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Giants’ Improvement Plan Hits a Snag


EAST RUTHERFORD, N.J. — When Daniel Jones was in high school, his mother, Becca, would ask him what he was going to do that day.

“Get better,” he would tell her every time she’d ask.

It became a running joke in the family, but Jones likes speaking things into existence.

At minicamp in the N.F.L. after his college career at Duke, he started grasping the Giants’ offense so quickly that his fellow rookies wondered whether he had received the playbook before they did. He had not.

But on Sunday, in his third start since replacing Eli Manning as the starting quarterback, Jones absorbed his first defeat, 28-10. When the Minnesota Vikings (3-2) weren’t cleaving the Giants’ facade of defensive proficiency on Sunday, they were tormenting Jones in ways, and to degrees, that he had not yet encountered.

He will review film from the game and relive the pressure that swarmed him, the blitzes that dropped him. He will not marvel at the beautiful touchdown he threw, a 35-yarder in the second quarter to Darius Slayton, but bemoan the two he could have had, both thrown to Sterling Shepard, who dived in vain for one and could not come down inbounds with the other. Those will hurt most.

But if Jones’s promotion almost three weeks ago restored a sense of excitement and promise around these parts, then it is his capacity for improvement that will prolong it. Jones cannot remedy the woes of a defense that allowed 490 yards or heal the high-ankle sprain of Saquon Barkley, who is convalescing at an inhuman rate. But he can navigate the pocket finer, release the ball faster, move safeties with his eyes quicker, and he will have to make at least some progress this week for the Giants (2-3) to perform capably Thursday night at New England against the unbeaten Patriots.

“As long as you’re creating opportunities, you need to be able to convert those,” said Jones, who completed 21 of 38 passes for 182 yards. “We didn’t do that. I didn’t do that.”

Behind Jones the last two weeks, the Giants teased and tempted and enticed, recalibrating expectations. Instead of jockeying for a high draft pick, mediocrity in the rugged N.F.C. had become a more realistic possibility for the season. But whether the Giants admit it or not — and they will not — their defensive talent is overmatched, and that was so even before they played Sunday without their top two inside linebackers, Ryan Connelly and Alec Ogletree, both out with injuries.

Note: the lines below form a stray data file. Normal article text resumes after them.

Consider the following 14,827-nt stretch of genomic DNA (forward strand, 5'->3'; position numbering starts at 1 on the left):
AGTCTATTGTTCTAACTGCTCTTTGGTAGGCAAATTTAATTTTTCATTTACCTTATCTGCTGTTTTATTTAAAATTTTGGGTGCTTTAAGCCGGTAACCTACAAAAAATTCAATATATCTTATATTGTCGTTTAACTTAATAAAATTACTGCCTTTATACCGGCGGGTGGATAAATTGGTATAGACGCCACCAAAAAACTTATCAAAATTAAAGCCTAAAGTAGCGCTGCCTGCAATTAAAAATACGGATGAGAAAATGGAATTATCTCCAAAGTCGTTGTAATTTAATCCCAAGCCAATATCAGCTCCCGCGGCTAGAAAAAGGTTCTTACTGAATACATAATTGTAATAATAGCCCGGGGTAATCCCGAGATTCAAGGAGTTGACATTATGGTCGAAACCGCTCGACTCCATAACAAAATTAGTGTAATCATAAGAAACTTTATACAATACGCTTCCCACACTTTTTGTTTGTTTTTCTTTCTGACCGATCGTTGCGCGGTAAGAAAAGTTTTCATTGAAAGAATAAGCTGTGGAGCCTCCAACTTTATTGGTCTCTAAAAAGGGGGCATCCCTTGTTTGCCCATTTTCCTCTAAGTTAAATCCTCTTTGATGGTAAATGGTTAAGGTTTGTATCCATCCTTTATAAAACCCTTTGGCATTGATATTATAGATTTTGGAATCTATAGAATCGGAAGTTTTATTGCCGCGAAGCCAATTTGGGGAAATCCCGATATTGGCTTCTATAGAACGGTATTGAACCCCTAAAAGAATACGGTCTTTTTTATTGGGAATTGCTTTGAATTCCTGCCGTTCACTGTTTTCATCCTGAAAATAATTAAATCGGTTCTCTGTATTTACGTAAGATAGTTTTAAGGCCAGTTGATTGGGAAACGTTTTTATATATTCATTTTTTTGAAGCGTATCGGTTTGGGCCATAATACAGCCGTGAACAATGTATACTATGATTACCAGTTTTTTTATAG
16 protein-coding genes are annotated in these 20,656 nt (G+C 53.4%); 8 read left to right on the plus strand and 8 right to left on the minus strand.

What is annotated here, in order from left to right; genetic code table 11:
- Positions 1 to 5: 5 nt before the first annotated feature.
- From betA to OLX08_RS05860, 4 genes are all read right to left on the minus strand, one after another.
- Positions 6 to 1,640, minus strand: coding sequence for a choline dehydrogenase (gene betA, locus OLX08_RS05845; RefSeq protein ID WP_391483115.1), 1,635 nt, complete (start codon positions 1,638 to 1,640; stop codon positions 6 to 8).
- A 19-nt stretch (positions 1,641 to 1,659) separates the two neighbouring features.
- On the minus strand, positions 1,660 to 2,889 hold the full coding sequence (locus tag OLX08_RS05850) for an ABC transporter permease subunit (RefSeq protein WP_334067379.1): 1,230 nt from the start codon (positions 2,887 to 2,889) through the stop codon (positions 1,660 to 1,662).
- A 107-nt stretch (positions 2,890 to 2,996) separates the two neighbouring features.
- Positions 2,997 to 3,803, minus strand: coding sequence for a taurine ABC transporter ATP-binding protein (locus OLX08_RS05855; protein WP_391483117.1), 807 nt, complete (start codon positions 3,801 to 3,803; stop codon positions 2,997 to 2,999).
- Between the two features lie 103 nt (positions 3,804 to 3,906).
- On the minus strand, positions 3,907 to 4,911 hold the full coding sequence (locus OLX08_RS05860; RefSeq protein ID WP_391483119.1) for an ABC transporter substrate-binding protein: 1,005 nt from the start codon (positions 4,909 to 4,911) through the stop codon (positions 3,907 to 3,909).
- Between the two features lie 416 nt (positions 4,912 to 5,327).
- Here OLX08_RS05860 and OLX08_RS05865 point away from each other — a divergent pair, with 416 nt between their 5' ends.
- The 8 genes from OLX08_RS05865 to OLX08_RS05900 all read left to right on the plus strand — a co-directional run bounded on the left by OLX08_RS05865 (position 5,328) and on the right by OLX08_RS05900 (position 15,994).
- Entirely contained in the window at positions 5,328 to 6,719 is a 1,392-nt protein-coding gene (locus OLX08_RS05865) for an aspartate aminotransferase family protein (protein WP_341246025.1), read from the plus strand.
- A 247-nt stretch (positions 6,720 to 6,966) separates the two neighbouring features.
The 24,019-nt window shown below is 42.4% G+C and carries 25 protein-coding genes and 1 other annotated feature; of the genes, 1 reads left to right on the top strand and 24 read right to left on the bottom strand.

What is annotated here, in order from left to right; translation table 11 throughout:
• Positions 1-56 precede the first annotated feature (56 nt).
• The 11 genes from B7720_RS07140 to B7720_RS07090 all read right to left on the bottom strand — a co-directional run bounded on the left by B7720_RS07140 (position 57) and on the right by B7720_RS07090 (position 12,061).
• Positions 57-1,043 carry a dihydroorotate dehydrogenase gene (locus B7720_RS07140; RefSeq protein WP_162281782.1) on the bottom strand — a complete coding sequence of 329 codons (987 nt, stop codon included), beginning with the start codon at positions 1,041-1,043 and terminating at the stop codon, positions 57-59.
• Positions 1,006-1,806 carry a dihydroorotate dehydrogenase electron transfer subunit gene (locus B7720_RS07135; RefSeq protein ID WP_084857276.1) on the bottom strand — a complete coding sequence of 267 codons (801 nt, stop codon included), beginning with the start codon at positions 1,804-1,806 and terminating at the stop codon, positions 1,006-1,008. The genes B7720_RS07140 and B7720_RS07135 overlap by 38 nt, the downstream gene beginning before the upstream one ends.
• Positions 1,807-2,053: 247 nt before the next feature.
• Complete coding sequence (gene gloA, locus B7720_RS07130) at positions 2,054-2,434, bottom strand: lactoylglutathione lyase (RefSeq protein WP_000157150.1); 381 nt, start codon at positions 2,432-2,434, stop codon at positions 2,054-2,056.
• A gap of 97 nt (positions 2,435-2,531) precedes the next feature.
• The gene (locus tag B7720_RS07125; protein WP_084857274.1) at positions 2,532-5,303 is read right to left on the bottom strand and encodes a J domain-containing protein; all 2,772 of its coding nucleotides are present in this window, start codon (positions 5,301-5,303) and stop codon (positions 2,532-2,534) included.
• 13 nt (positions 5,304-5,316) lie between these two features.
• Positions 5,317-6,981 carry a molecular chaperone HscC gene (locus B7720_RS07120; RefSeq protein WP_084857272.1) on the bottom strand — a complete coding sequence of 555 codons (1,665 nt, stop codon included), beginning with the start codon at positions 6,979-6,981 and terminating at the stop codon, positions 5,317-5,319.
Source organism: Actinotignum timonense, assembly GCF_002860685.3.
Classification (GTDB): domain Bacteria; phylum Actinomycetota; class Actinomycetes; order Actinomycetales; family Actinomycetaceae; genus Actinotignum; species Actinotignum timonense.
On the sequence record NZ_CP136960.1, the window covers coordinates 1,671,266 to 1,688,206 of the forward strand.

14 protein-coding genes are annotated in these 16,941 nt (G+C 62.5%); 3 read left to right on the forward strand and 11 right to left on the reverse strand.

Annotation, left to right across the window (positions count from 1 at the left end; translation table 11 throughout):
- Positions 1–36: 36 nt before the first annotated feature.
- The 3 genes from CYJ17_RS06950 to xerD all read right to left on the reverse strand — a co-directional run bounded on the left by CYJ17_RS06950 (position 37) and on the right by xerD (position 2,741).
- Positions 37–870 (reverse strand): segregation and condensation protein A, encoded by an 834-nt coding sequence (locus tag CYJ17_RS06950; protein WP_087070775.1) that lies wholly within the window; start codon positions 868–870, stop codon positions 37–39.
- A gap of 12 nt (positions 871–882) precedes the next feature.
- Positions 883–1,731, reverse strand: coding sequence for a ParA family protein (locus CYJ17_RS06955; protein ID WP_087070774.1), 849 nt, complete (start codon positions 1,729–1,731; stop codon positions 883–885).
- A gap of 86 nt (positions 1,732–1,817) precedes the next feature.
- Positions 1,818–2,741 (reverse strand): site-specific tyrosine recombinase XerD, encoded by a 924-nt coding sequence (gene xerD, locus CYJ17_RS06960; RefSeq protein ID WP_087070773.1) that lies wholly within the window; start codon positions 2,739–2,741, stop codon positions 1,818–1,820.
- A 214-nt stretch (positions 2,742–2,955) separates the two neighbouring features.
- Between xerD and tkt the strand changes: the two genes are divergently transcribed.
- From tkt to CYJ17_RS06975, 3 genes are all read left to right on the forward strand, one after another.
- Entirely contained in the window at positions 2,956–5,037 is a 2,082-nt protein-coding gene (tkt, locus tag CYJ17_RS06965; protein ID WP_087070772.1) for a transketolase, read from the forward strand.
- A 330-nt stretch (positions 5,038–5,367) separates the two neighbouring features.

Minnesota running back Dalvin Cook accounted for 218 yards from scrimmage — 132 rushing, on 6.3 per carry — and quarterback Kirk Cousins threw for 306 yards and two touchdowns, both to Adam Thielen, with five incompletions all afternoon.

By allowing only 6 points in their last six quarters entering Sunday, an incredible display of competence for a defense that had looked neither credible nor competent in losses to Dallas and Buffalo, the Giants had proffered hope of an upturn. That four of those quarters were contested in a 24-3 pasting of Washington, whose players abide a perpetual state of dysfunction, did not sway them.

From afar, the Giants monitored Minnesota’s offensive unrest — Thielen expressed frustration, Stefon Diggs was fined $200,000 for unexcused absences from practices and meetings and Cousins apologized for not involving Thielen more. The Giants expected Cousins to throw to them often. They said they were ready. They were not.

Excluding their failed desperation pass at the end of the first half, the Vikings scored on five of their first six possessions. The exception: a 75-yard drive that capsized when Cook was stripped at the Giants’ 5-yard line. Instead of seizing on that fortune, the Giants were stopped for a safety on the next play — running back Jon Hilliman, playing in place of the injured Wayne Gallman (concussion), was clobbered in the end zone — and then allowed a field goal to trail at halftime by 18-7.

“When we play well, we’re good, too,” Coach Pat Shurmur said when asked how the Giants’ defense could compete against stronger teams.

That may be true. But the Giants have not shown it much. They must get better. They know their quarterback will.


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